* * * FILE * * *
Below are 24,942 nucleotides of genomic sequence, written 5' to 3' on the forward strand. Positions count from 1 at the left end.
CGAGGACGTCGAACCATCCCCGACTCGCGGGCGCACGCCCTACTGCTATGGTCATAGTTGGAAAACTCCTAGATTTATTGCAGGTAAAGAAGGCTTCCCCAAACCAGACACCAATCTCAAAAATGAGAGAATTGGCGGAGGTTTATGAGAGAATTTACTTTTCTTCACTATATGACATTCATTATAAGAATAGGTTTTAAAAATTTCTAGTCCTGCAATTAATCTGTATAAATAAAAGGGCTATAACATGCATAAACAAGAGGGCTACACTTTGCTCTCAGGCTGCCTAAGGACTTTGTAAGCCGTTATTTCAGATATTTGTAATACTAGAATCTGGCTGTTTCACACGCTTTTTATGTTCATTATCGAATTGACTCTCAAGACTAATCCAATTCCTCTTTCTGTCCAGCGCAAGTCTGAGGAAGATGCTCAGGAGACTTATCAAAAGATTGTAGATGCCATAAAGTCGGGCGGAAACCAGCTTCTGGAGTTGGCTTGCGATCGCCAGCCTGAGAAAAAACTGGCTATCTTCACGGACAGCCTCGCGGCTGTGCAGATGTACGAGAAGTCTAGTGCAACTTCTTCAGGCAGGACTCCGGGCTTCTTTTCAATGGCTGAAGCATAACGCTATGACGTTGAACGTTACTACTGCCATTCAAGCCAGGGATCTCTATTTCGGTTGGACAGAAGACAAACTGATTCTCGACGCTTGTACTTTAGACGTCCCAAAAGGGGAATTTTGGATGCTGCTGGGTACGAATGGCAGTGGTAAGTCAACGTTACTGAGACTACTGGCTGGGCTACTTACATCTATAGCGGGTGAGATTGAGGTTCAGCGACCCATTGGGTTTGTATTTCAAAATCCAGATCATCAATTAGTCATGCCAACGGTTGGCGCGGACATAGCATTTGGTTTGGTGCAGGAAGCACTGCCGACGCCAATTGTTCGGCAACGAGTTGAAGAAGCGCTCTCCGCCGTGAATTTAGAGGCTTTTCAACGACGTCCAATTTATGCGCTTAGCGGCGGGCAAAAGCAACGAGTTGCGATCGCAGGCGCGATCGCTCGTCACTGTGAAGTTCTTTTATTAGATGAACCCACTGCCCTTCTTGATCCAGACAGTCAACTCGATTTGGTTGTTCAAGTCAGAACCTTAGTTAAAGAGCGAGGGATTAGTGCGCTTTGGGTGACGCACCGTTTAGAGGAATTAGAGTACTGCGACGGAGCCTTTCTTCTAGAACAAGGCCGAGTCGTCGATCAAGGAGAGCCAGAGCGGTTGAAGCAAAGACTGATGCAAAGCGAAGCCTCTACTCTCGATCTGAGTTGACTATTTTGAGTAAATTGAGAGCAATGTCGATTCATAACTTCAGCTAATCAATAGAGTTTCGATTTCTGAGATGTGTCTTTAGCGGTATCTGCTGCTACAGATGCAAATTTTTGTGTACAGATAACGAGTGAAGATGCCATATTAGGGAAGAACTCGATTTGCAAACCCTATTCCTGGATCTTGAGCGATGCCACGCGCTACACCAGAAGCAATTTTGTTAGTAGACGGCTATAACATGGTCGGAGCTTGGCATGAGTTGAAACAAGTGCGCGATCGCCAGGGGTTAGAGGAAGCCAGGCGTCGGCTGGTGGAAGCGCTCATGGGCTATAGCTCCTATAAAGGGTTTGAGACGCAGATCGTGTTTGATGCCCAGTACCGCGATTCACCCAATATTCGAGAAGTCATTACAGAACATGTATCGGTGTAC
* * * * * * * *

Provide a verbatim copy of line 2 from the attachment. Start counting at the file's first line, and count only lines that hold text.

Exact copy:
CGAGGACGTCGAACCATCCCCGACTCGCGGGCGCACGCCCTACTGCTATGGTCATAGTTGGAAAACTCCTAGATTTATTGCAGGTAAAGAAGGCTTCCCCAAACCAGACACCAATCTCAAAAATGAGAGAATTGGCGGAGGTTTATGAGAGAATTTACTTTTCTTCACTATATGACATTCATTATAAGAATAGGTTTTAAAAATTTCTAGTCCTGCAATTAATCTGTATAAATAAAAGGGCTATAACATGCATAAACAAGAGGGCTACACTTTGCTCTCAGGCTGCCTAAGGACTTTGTAAGCCGTTATTTCAGATATTTGTAATACTAGAATCTGGCTGTTTCACACGCTTTTTATGTTCATTATCGAATTGACTCTCAAGACTAATCCAATTCCTCTTTCTGTCCAGCGCAAGTCTGAGGAAGATGCTCAGGAGACTTATCAAAAGATTGTAGATGCCATAAAGTCGGGCGGAAACCAGCTTCTGGAGTTGGCTTGCGATCGCCAGCCTGAGAAAAAACTGGCTATCTTCACGGACAGCCTCGCGGCTGTGCAGATGTACGAGAAGTCTAGTGCAACTTCTTCAGGCAGGACTCCGGGCTTCTTTTCAATGGCTGAAGCATAACGCTATGACGTTGAACGTTACTACTGCCATTCAAGCCAGGGATCTCTATTTCGGTTGGACAGAAGACAAACTGATTCTCGACGCTTGTACTTTAGACGTCCCAAAAGGGGAATTTTGGATGCTGCTGGGTACGAATGGCAGTGGTAAGTCAACGTTACTGAGACTACTGGCTGGGCTACTTACATCTATAGCGGGTGAGATTGAGGTTCAGCGACCCATTGGGTTTGTATTTCAAAATCCAGATCATCAATTAGTCATGCCAACGGTTGGCGCGGACATAGCATTTGGTTTGGTGCAGGAAGCACTGCCGACGCCAATTGTTCGGCAACGAGTTGAAGAAGCGCTCTCCGCCGTGAATTTAGAGGCTTTTCAACGACGTCCAATTTATGCGCTTAGCGGCGGGCAAAAGCAACGAGTTGCGATCGCAGGCGCGATCGCTCGTCACTGTGAAGTTCTTTTATTAGATGAACCCACTGCCCTTCTTGATCCAGACAGTCAACTCGATTTGGTTGTTCAAGTCAGAACCTTAGTTAAAGAGCGAGGGATTAGTGCGCTTTGGGTGACGCACCGTTTAGAGGAATTAGAGTACTGCGACGGAGCCTTTCTTCTAGAACAAGGCCGAGTCGTCGATCAAGGAGAGCCAGAGCGGTTGAAGCAAAGACTGATGCAAAGCGAAGCCTCTACTCTCGATCTGAGTTGACTATTTTGAGTAAATTGAGAGCAATGTCGATTCATAACTTCAGCTAATCAATAGAGTTTCGATTTCTGAGATGTGTCTTTAGCGGTATCTGCTGCTACAGATGCAAATTTTTGTGTACAGATAACGAGTGAAGATGCCATATTAGGGAAGAACTCGATTTGCAAACCCTATTCCTGGATCTTGAGCGATGCCACGCGCTACACCAGAAGCAATTTTGTTAGTAGACGGCTATAACATGGTCGGAGCTTGGCATGAGTTGAAACAAGTGCGCGATCGCCAGGGGTTAGAGGAAGCCAGGCGTCGGCTGGTGGAAGCGCTCATGGGCTATAGCTCCTATAAAGGGTTTGAGACGCAGATCGTGTTTGATGCCCAGTACCGCGATTCACCCAATATTCGAGAAGTCATTACAGAACATGTATCGGTGTAC